Before there were humans, the earth was a massive vacant stage filled with pleasures and tragedies and experiences that went unfulfilled with no actors to carry them out. The gods of the outer atmosphere yearned for a way to fill the void, but they were formless and could not do it themselves. And so they created humans in order to experience the world vicariously through them.
A god gave of its essence to its human creation, an expenditure of energy that took eons to accumulate. So for each person, there was a god and for each god, a person. Every person was loyal to his or her god and, in return, the gods tried to make their people happy.
One of the things that made people happy was having sex, so it was not long before they made little humans that needed playing with and caring for and watching over. This created a dilemma, for now there were more humans than gods. And though the gods had created the first humans, the newer humans were only theirs indirectly, so it was not clear to whom each new child belonged. The parents argued and bargained and fretted over whose god the child belonged to, the gods pouted and fought and wooed the child until, ultimately one of the gods won.
In this way, the one-person-per-god order was utterly disrupted and free-market divinity took hold.At first, all the gods’ acquisitions were infants, but sometimes people changed their minds and the child converted to his other parent’s god. Sometimes a father would forgo his god in order to share the god of his children and their mother. Sometimes a woman would give up her god before even having children because she didn’t care much for her god anyway.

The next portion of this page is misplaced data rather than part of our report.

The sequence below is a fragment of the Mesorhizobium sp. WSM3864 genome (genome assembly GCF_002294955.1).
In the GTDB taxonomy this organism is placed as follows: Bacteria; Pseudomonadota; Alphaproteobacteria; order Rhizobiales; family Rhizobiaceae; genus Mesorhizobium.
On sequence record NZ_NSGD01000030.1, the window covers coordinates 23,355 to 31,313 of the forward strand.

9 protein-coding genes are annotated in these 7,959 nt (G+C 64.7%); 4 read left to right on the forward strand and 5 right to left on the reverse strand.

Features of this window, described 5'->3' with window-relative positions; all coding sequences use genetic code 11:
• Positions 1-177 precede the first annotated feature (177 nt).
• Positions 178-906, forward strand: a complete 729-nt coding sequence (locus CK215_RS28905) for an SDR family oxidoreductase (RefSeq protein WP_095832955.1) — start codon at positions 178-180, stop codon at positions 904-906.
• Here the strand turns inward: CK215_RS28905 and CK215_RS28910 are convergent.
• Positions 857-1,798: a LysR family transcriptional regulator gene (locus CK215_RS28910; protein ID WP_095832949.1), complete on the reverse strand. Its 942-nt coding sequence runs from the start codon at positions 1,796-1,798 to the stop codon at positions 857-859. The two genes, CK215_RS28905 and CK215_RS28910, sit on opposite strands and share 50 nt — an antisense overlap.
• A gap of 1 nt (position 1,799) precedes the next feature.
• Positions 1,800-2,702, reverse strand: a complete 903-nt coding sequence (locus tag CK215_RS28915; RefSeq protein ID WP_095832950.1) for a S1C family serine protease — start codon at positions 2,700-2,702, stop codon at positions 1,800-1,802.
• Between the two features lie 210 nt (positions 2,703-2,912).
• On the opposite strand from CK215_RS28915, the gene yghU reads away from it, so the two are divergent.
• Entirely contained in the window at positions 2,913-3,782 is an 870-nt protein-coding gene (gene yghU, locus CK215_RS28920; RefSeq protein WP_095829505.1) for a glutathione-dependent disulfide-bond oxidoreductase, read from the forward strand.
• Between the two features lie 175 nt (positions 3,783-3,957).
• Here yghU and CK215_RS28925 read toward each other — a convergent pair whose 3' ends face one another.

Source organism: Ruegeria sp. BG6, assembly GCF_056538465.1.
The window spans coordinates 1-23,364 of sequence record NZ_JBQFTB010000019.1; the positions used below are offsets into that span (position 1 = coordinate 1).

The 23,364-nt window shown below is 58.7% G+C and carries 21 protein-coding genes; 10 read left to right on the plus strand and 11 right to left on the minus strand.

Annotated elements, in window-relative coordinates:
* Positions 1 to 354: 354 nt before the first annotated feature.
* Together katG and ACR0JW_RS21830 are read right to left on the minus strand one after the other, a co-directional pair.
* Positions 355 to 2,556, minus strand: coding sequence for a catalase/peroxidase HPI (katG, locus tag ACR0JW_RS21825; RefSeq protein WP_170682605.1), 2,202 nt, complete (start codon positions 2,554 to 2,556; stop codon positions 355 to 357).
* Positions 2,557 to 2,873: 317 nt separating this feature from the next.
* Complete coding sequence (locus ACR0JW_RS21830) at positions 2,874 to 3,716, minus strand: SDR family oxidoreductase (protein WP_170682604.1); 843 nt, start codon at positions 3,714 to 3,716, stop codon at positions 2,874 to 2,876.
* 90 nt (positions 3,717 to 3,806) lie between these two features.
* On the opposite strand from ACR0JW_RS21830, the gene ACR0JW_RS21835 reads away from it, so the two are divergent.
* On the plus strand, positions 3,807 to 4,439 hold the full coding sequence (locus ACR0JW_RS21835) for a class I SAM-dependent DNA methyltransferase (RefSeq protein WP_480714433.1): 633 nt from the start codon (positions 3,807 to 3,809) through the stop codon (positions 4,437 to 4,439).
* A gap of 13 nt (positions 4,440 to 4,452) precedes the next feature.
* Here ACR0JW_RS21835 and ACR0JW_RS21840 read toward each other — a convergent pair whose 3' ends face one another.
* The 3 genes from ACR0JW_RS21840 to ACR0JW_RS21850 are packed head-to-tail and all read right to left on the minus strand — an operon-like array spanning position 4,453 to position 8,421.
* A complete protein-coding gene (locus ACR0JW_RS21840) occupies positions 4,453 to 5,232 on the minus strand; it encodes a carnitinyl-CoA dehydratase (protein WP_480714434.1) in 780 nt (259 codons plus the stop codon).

The gods were eager for more followers, so they devised plans to recruit one another’s people. They belittled one another, they pitted families against themselves, they played the futures market by appropriating infants before they were even born.
Overall, it would appear to be rather ungodly behavior, but, beyond greed and competition, there is another reason why even the most pleasant of gods was compelled to fight for more humans– they were fearful of losing their connection to earth.
The god is superior to humans in every respect but the god depends on its followers to connect to the earthly domain. You see, when a god loses its last follower, it is as though that person releases the string of a helium balloon. Unanchored, the god retreats from the atmosphere on to the swirling outer reaches of the great beyond. It is not dead, but it is very gone. The god returns to dormant state, unable to act out its lessons and experiments and experiences through its mortal subjects.
Even the god of a loyal follower must seek more, lest his human die. Even the god of many loyal followers must seek more, lest a more popular god challenge his standing. In this way, the strange result came that: the more people there are on this earth, the fewer gods among us.
read the next part of the story here
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